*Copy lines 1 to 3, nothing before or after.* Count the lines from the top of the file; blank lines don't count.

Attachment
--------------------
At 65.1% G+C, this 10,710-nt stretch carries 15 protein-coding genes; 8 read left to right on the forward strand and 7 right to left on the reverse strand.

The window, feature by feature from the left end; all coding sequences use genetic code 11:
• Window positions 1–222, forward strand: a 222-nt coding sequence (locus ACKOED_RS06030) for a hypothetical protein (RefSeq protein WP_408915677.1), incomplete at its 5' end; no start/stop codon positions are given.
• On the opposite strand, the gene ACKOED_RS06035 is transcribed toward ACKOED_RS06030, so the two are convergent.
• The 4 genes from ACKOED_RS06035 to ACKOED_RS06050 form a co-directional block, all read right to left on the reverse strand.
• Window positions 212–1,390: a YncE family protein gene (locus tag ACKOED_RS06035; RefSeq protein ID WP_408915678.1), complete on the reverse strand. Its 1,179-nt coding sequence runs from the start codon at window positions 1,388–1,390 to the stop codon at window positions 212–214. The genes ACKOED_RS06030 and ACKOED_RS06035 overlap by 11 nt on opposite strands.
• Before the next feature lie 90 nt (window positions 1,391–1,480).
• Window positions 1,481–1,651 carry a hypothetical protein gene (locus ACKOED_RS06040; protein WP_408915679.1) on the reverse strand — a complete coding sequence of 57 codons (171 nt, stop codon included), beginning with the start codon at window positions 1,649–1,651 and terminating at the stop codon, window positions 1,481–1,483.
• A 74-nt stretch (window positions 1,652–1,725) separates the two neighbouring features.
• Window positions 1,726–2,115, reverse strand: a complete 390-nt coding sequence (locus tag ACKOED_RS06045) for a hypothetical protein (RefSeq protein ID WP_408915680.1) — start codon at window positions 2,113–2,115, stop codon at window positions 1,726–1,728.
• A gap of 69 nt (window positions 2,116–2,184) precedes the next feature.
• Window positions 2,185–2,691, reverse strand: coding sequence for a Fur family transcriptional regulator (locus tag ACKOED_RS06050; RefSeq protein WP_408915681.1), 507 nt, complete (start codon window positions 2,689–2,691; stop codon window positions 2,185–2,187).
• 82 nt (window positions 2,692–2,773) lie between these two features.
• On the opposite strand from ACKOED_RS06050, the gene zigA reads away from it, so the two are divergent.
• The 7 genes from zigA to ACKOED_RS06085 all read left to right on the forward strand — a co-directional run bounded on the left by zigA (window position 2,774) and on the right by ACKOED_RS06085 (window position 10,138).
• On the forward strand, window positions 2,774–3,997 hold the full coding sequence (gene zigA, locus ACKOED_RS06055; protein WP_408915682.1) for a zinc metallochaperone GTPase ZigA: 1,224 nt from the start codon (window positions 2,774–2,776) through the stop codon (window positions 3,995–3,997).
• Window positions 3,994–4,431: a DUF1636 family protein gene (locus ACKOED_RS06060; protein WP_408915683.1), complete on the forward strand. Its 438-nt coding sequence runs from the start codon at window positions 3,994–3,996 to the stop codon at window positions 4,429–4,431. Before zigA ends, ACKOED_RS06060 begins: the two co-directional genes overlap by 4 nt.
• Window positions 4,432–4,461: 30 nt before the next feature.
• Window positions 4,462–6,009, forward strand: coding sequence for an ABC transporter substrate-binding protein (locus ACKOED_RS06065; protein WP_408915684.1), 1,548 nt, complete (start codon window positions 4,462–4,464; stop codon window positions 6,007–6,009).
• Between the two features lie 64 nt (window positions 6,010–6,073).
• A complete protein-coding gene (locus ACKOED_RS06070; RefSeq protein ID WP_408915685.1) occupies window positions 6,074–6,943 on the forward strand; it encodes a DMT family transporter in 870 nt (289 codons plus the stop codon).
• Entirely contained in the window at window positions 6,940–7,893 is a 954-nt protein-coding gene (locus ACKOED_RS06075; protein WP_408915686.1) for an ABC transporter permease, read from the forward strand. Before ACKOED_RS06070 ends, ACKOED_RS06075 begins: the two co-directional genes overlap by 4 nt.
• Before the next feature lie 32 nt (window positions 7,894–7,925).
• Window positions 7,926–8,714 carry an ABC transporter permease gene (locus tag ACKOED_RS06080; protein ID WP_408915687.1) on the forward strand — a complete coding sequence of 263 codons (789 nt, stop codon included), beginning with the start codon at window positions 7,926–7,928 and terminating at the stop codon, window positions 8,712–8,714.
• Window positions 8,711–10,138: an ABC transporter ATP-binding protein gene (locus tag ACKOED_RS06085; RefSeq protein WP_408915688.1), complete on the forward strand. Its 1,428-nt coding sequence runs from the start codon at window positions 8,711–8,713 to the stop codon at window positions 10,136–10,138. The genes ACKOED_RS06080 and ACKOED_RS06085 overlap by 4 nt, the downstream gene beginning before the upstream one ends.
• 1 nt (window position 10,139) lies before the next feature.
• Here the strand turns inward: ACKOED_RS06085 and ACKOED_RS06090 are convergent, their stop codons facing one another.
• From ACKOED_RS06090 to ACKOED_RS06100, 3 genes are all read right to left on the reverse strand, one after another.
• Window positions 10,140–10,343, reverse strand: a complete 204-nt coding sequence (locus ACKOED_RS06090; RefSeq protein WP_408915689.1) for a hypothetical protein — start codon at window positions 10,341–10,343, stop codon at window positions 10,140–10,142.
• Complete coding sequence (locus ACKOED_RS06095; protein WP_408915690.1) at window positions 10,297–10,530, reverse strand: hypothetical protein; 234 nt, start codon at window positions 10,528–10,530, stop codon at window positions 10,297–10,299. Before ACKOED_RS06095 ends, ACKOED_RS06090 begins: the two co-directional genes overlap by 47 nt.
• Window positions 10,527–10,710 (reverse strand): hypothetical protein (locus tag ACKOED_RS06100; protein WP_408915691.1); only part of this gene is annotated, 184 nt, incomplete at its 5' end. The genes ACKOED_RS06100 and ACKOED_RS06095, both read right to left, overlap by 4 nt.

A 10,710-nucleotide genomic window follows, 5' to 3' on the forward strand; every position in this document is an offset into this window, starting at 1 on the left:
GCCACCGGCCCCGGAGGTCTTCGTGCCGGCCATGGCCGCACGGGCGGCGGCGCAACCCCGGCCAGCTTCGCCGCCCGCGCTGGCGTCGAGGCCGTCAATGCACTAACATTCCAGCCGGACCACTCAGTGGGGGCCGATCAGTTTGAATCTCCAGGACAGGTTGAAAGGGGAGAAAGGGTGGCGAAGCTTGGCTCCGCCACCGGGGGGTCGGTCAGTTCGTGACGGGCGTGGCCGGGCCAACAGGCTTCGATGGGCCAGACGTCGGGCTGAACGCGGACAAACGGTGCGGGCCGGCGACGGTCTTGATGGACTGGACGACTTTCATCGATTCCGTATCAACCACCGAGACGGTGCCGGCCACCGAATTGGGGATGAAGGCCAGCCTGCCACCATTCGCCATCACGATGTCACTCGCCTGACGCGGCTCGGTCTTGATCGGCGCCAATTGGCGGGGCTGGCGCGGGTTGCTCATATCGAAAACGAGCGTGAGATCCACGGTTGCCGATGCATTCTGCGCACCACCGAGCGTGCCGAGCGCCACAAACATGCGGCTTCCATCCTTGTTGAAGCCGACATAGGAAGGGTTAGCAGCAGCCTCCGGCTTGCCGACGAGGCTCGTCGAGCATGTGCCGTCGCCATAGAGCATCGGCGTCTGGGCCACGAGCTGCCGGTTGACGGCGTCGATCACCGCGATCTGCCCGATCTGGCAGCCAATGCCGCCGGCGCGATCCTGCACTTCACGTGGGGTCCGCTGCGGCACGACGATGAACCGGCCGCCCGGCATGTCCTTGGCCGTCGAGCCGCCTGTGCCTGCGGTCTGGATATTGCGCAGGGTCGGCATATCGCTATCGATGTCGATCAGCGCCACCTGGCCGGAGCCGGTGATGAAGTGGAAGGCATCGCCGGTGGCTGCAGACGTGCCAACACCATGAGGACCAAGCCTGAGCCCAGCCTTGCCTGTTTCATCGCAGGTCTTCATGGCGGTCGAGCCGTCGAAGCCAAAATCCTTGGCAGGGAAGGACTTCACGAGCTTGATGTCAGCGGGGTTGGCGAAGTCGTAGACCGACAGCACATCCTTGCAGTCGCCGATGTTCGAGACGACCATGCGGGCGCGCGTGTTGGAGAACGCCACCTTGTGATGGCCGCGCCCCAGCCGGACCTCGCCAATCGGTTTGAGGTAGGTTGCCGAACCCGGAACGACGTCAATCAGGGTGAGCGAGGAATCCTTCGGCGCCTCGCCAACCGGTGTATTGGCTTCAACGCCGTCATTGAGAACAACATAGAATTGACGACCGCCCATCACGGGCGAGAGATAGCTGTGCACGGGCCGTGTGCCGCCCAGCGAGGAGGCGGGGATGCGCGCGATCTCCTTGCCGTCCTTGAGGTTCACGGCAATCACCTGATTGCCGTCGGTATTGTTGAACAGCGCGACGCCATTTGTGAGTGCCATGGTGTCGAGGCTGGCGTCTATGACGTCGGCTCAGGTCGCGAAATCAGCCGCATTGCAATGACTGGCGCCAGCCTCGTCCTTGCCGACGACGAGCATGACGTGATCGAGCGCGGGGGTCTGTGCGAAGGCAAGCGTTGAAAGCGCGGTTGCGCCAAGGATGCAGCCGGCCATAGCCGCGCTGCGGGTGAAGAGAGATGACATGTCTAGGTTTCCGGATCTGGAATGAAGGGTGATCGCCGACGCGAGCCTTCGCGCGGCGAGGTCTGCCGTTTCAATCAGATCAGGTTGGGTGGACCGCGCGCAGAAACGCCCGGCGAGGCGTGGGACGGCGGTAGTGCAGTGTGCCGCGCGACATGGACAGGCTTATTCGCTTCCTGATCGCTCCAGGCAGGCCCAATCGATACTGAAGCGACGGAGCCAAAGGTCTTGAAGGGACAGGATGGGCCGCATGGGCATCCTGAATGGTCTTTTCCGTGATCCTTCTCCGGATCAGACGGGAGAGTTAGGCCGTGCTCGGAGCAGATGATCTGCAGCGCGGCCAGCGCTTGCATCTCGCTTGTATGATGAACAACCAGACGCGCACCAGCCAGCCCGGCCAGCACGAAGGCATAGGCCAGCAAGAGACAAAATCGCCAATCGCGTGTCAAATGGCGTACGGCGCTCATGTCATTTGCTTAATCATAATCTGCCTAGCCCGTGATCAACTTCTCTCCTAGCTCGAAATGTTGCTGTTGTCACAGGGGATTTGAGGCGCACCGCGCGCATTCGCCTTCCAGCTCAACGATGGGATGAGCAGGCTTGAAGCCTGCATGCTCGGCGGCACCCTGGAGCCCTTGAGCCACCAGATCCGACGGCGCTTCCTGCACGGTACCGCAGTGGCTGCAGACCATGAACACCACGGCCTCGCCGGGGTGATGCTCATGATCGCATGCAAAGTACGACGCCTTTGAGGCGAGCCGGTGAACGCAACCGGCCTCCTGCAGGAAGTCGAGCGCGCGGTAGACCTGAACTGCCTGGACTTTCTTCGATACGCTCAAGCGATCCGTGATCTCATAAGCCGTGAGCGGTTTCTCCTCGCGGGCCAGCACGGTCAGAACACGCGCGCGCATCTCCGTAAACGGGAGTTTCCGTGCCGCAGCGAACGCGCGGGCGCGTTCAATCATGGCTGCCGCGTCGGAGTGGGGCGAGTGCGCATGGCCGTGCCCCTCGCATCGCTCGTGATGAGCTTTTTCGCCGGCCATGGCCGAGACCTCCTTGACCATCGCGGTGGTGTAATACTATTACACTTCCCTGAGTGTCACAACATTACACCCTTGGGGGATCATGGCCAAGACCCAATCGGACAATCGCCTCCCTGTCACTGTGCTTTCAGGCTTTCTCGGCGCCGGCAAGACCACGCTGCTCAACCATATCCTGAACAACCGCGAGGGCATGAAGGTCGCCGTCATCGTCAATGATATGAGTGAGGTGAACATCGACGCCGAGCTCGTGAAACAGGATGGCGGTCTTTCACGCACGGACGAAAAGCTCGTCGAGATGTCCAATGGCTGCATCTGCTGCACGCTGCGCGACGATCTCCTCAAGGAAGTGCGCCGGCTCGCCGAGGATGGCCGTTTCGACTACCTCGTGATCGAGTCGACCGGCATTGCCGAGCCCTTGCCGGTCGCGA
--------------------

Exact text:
At 65.1% G+C, this 10,710-nt stretch carries 15 protein-coding genes; 8 read left to right on the forward strand and 7 right to left on the reverse strand.

The window, feature by feature from the left end; all coding sequences use genetic code 11:
• Window positions 1–222, forward strand: a 222-nt coding sequence (locus ACKOED_RS06030) for a hypothetical protein (RefSeq protein WP_408915677.1), incomplete at its 5' end; no start/stop codon positions are given.